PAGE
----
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I applaud this guy’s desire to show off what “limp wristing” does to a semi-auto firearm, but this had me cringing from the second it started. It just didn’t look right, like he wasn’t really paying attention to what he was doing. I knew it wouldn’t end well. And while the guy somehow managed to walk away from the range with all of his blood still on the inside  – this time – it could have gone bad real fast. . .

NEVER EVER EVER try to catch a dropped gun, ESPECIALLY a live gun that’s pointing at your soft squishy flesh. One misplaced finger and this would have gone from some dumb mook on the internet to fodder for the Brady campaign about how a gun “accidentally” killed its user.

But what makes this guy even more irresponsible is that even though he knew the dangers, he kept firing the exact same way after he lost control of the gun the first time. You can even hear him say “oh my God that was dangerous” at the end of the video. Yes, yes it was. You knew it, conatuslife, and ignored the risks to make a video anyway. And that earns you a treasured spot as today’s Irresponsible Gun Owner of the Day.

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  1. Why do people insist on “testing” a gun to see if it works while limp wristing? What does it prove? My guess is they want to know that in the extreme circumstance that both of their hands are injured and need that last round to save the world.

    To me it proves absolutely nothing other then the operators level of intelligence.

  2. I think that if you want to demonstrate this at all it needs to be done with one round and a snap cap behind it. The FTF and FTE would still occur

  3. “You knew it, conatuslife, and ignored the risks to make a video anyway.”

    And then he posted it for all the world to see. Why do people do this?

  4. this guy must have alot of $ to be doing this stupidity with a 45, but i actually jumped when he tried to catch the gun.

    “To me it proves absolutely nothing other then the operators level of intelligence.”

    yep, sure does.

  5. Also note how he just can’t keep his finger off the trigger when it doesn’t need to be there. That’s going to bite him one day.

    • if you look closely his finger is off the trigger but still in the trigger guard until right before firing.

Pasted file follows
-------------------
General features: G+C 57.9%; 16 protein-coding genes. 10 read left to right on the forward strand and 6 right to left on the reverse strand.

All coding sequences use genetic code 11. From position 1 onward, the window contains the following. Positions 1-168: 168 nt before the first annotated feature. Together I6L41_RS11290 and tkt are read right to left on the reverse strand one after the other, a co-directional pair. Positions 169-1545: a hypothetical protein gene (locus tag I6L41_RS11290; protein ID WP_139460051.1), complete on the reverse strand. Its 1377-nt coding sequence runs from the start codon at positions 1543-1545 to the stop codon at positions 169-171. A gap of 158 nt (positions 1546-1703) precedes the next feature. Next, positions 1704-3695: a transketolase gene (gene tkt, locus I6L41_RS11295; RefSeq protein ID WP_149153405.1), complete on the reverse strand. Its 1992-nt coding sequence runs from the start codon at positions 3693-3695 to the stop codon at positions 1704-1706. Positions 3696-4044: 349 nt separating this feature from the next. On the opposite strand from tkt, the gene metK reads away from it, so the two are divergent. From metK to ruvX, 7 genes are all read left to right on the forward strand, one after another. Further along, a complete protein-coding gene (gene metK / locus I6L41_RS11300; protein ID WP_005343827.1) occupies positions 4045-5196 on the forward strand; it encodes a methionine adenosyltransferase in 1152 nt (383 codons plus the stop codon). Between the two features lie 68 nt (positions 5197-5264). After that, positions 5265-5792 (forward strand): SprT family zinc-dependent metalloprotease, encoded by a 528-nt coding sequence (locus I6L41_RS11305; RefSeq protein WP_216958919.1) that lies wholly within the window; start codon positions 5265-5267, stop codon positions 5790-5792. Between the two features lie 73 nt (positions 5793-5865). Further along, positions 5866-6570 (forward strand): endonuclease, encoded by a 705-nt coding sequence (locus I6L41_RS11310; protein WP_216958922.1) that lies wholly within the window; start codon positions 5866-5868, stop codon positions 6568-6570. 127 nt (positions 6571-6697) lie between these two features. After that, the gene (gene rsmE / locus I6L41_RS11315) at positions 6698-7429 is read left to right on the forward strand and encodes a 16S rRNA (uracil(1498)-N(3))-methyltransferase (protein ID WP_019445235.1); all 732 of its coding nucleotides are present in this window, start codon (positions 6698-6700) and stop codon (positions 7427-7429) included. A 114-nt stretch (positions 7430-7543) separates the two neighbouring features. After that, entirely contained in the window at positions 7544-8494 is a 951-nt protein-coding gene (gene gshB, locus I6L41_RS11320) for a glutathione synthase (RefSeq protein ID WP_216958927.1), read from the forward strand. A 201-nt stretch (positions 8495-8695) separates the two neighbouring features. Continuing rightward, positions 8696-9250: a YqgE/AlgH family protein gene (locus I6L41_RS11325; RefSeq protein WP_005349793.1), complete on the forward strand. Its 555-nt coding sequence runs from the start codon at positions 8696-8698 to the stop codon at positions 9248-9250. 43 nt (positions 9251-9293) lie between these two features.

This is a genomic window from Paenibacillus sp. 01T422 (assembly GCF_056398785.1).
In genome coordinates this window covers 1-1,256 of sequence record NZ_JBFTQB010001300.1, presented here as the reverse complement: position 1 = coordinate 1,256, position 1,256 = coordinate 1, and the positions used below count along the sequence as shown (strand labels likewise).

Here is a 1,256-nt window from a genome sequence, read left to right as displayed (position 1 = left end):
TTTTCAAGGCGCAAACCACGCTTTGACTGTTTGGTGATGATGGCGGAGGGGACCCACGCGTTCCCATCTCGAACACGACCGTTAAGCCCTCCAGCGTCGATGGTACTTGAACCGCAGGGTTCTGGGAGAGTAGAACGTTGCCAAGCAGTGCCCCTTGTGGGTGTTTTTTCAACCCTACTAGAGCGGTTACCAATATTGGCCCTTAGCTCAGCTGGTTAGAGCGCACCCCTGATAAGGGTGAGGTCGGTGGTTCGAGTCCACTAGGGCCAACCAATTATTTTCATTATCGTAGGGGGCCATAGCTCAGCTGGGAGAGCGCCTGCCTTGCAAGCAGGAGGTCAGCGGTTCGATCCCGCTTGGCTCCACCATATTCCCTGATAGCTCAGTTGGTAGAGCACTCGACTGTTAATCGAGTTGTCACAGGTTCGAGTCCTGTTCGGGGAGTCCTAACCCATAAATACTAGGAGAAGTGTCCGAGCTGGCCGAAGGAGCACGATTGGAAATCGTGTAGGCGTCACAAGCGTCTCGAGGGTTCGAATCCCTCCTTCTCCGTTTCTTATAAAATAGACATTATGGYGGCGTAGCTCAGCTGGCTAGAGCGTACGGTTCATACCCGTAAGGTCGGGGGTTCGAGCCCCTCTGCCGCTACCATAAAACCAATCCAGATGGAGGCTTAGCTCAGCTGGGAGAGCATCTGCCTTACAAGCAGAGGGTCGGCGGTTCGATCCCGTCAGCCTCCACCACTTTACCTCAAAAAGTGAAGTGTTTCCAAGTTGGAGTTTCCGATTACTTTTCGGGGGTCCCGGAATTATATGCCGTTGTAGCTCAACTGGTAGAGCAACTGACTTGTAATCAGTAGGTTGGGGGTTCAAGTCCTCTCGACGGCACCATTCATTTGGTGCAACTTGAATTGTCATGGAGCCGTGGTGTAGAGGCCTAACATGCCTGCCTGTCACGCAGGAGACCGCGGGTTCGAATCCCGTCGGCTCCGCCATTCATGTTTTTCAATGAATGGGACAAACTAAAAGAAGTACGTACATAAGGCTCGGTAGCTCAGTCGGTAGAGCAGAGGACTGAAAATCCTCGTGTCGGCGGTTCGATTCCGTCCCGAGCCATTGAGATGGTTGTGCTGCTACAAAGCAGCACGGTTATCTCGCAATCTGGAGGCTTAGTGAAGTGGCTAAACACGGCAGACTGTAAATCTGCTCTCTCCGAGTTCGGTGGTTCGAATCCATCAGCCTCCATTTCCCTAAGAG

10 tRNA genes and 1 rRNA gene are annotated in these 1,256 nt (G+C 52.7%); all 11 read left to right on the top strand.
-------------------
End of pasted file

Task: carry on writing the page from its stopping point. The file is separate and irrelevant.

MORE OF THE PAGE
6. Other than showing the gun malfunctions, there is no value to this video because it didn’t show the gun successfully chambering a subsequent SNAP CAP or DUMMY ROUND as previously mentioned. I’ve tested this using a rig to secure the handgun using a rest that would allow the gun to rotate backwards to approximately 90 degrees to the straight up position, but no further. My cohorts and I then proceeded to test a Glock 9, H&K .45, Beretta 9 (92 & PX4) using several different factory rounds and hand loads. The end result was that all of them successfully chambered the subsequent dummy rounds, every time. It wasn’t until you got to loads so light that the reliability of the gun was already compromised that the gun began to malfunction.

    The start of that video could use some instruction in the safe handling of firearms.

  7. Maybe it’s just me, but I think this is useful info. The way this gentleman went about his testing may have been unsafe, but I think it is beneficial to see the limits of a firearm as each weapon has a different failure point.

    Also I think that videos like this are beneficial in that they remind us that there is no normal day at the range. Anytime a firearm is in our hand (or anyone else’s) there is a possibility of injury. It is good to be reminded of this and to go over the mistakes others make…honestly many people may have never pondered what to do if they drop their gun, and we are somewhat programmed to try to catch any item we drop…with out vids like this the average shooter may find it hard to realize why it is such a dangerous proposition to catch a loaded firearm

  8. I cringed when I saw that. Yeeeeiiiiiiiiiikes! I drew in a big breath through my teeth, and my 10 year old son on the other side of the room asked, “What’s the matter Daddy?”

    • In essence, yes. The more you allow the frame and your wrist to rotate the more energy they absorb from the recoil and the less is available to the slide for cycling the action.

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